Thursday, January 17, 2008

The Lives of Others (Das Leben der Anderen, 2006)

It is an admirable task to humanize a Stasi agent. Not only were they the very personification of absolute authority over personal freedom, but they carried out their mission with utmost rigidity and brute force. A tale of redemption for such an agent is hard to stomach, even for the charitable ones. However, the Cologne-born Florian Henckel von Donnersmarck (now that is a noble) manages to weave a story around one such agent's story of redemption and reward.

Ulrich Muhe (the passive, yet just, father in Haneke's original Funny Games (1997)) gives a performance that does justice to his name. Sadly, the actor passed away days before the Academy Awards where this film went home with the Best Foreign Language award. The large blue beads that stand in for his eyes never lose their brilliance. Yet, during moments of betrayal / loyalty, his face shows a million storms brewing inside. How he managed to do that is a mystery to me. Pedro Almodovar once described one of his frequent actresses, Chus Lampreave, as "uncategorizable". She wouldn't act, nor not-act. It is something in between. Ulrich Muhe's acting is similar: he is not acting for the camera, or the audience; but, he is much more than just another person passing by.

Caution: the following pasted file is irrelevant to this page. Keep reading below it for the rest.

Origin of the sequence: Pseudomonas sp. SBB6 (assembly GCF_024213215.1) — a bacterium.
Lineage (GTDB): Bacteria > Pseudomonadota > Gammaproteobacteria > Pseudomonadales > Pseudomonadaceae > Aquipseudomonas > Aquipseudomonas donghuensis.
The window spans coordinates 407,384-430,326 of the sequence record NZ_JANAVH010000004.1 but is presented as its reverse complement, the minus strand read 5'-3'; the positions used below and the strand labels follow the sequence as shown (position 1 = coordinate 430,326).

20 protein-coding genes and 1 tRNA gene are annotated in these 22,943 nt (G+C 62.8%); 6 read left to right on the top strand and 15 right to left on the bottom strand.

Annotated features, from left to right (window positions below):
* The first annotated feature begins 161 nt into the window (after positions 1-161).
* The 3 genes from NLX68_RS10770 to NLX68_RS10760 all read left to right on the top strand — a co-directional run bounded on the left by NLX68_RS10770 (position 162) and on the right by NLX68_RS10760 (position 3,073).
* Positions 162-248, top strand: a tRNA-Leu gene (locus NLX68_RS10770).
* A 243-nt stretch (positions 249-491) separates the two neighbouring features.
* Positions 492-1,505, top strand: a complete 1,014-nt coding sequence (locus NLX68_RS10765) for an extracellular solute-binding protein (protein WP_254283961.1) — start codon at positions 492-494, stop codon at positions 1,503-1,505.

The film isn't just Muhe's perfect performance; the directing is also of the highest caliber. Von Donnersmack paints an East Germany that looks peaceful and (dare I say it?) attractive. However, the evil that is lurking underneath this facade is ever present. Wiesel is some kind of Big Brother - and ironically he acts like a big brother by protecting the object of his mission from forces bigger than him.

The climax could have handled with a little better pacing, but that is the only negative comment I can give to this film. And I dare anybody not to shed a few tears for the duration of the film - whether it is when Wiesel is reading Brecht, or the "Sonata for the Good Man", or the epilogue. Brilliant.

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